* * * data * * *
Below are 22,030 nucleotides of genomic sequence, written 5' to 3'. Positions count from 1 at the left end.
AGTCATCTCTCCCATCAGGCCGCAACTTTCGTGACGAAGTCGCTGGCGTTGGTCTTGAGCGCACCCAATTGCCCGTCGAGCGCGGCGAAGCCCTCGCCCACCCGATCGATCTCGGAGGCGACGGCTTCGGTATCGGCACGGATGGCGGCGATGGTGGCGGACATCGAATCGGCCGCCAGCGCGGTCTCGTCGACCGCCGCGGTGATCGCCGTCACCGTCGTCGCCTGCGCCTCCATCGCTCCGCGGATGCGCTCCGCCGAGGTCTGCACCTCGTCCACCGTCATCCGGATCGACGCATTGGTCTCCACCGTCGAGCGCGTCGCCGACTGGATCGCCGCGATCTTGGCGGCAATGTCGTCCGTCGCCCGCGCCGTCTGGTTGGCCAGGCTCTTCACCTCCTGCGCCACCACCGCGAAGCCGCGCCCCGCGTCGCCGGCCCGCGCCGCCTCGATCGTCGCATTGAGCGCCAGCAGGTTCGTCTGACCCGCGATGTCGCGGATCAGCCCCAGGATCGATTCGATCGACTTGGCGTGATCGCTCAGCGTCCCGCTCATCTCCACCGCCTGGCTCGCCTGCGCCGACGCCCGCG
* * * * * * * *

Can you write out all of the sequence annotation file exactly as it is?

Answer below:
Below are 22,030 nucleotides of genomic sequence, written 5' to 3'. Positions count from 1 at the left end.
AGTCATCTCTCCCATCAGGCCGCAACTTTCGTGACGAAGTCGCTGGCGTTGGTCTTGAGCGCACCCAATTGCCCGTCGAGCGCGGCGAAGCCCTCGCCCACCCGATCGATCTCGGAGGCGACGGCTTCGGTATCGGCACGGATGGCGGCGATGGTGGCGGACATCGAATCGGCCGCCAGCGCGGTCTCGTCGACCGCCGCGGTGATCGCCGTCACCGTCGTCGCCTGCGCCTCCATCGCTCCGCGGATGCGCTCCGCCGAGGTCTGCACCTCGTCCACCGTCATCCGGATCGACGCATTGGTCTCCACCGTCGAGCGCGTCGCCGACTGGATCGCCGCGATCTTGGCGGCAATGTCGTCCGTCGCCCGCGCCGTCTGGTTGGCCAGGCTCTTCACCTCCTGCGCCACCACCGCGAAGCCGCGCCCCGCGTCGCCGGCCCGCGCCGCCTCGATCGTCGCATTGAGCGCCAGCAGGTTCGTCTGACCCGCGATGTCGCGGATCAGCCCCAGGATCGATTCGATCGACTTGGCGTGATCGCTCAGCGTCCCGCTCATCTCCACCGCCTGGCTCGCCTGCGCCGACGCCCGCG